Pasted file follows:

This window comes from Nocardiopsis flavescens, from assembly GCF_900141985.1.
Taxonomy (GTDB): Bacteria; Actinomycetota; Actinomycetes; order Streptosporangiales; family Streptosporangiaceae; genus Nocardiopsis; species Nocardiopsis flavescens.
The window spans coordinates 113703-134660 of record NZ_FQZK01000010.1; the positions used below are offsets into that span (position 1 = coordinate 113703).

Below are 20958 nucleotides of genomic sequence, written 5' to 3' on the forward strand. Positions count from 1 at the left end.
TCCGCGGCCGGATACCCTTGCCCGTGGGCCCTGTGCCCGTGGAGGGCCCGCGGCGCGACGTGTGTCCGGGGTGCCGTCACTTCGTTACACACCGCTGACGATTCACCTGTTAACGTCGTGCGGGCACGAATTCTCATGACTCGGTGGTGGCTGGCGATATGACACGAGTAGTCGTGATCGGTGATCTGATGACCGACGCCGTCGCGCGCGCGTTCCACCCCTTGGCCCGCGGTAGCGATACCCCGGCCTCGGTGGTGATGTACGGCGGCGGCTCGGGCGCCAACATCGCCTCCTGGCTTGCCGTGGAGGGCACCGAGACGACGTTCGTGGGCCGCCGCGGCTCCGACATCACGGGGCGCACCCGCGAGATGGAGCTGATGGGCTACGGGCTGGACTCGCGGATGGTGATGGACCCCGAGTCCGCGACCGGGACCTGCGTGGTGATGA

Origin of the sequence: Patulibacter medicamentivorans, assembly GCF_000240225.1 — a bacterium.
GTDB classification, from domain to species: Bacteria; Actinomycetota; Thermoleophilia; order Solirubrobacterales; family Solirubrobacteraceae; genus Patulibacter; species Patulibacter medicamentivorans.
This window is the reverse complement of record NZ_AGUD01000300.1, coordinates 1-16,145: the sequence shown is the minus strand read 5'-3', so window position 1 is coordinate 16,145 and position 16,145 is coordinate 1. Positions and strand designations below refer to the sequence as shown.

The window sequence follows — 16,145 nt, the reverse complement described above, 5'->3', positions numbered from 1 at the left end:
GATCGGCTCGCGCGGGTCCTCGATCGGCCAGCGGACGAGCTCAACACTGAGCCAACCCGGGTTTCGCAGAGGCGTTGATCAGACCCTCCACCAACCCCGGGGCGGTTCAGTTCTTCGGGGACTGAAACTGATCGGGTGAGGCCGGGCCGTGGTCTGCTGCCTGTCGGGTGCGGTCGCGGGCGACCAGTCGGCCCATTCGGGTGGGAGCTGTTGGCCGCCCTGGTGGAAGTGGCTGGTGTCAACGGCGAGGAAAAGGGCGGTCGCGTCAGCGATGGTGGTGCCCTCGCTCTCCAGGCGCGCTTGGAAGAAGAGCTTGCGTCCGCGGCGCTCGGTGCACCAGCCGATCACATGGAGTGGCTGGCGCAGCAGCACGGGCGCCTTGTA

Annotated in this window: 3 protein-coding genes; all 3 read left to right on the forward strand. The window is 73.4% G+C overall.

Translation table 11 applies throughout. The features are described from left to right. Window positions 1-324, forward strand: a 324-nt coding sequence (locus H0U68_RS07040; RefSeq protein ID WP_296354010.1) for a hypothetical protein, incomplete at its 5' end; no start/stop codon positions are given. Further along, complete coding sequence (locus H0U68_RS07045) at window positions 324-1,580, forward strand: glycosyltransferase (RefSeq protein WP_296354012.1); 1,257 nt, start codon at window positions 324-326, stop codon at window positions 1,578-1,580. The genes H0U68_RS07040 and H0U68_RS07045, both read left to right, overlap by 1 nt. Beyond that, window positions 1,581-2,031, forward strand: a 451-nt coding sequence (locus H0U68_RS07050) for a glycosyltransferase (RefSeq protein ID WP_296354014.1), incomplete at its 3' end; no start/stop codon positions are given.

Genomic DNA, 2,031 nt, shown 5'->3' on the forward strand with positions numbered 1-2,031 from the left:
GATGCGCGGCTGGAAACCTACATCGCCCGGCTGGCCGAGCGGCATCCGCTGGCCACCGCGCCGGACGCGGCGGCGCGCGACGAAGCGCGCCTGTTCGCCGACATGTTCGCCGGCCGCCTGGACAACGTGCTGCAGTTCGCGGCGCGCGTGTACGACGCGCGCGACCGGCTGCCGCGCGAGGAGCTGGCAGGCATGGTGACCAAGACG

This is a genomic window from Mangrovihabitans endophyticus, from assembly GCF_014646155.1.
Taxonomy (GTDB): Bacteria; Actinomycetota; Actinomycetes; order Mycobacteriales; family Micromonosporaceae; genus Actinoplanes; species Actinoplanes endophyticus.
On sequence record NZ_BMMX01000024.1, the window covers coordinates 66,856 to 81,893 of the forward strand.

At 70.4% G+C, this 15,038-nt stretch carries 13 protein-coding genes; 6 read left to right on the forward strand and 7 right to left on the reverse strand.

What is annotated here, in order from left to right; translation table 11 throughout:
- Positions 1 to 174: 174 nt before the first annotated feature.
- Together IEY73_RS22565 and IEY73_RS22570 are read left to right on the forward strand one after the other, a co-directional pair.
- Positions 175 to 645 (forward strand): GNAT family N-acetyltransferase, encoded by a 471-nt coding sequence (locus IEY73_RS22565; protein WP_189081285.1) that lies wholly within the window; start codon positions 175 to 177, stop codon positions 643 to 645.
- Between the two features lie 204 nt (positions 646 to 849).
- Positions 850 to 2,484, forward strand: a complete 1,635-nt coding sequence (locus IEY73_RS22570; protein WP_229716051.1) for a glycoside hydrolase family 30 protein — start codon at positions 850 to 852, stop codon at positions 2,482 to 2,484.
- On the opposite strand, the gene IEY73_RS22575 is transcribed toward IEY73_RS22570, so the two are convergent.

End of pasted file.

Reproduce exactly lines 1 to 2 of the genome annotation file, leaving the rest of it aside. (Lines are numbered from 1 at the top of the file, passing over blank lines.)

This window comes from Nocardiopsis flavescens, from assembly GCF_900141985.1.
Taxonomy (GTDB): Bacteria; Actinomycetota; Actinomycetes; order Streptosporangiales; family Streptosporangiaceae; genus Nocardiopsis; species Nocardiopsis flavescens.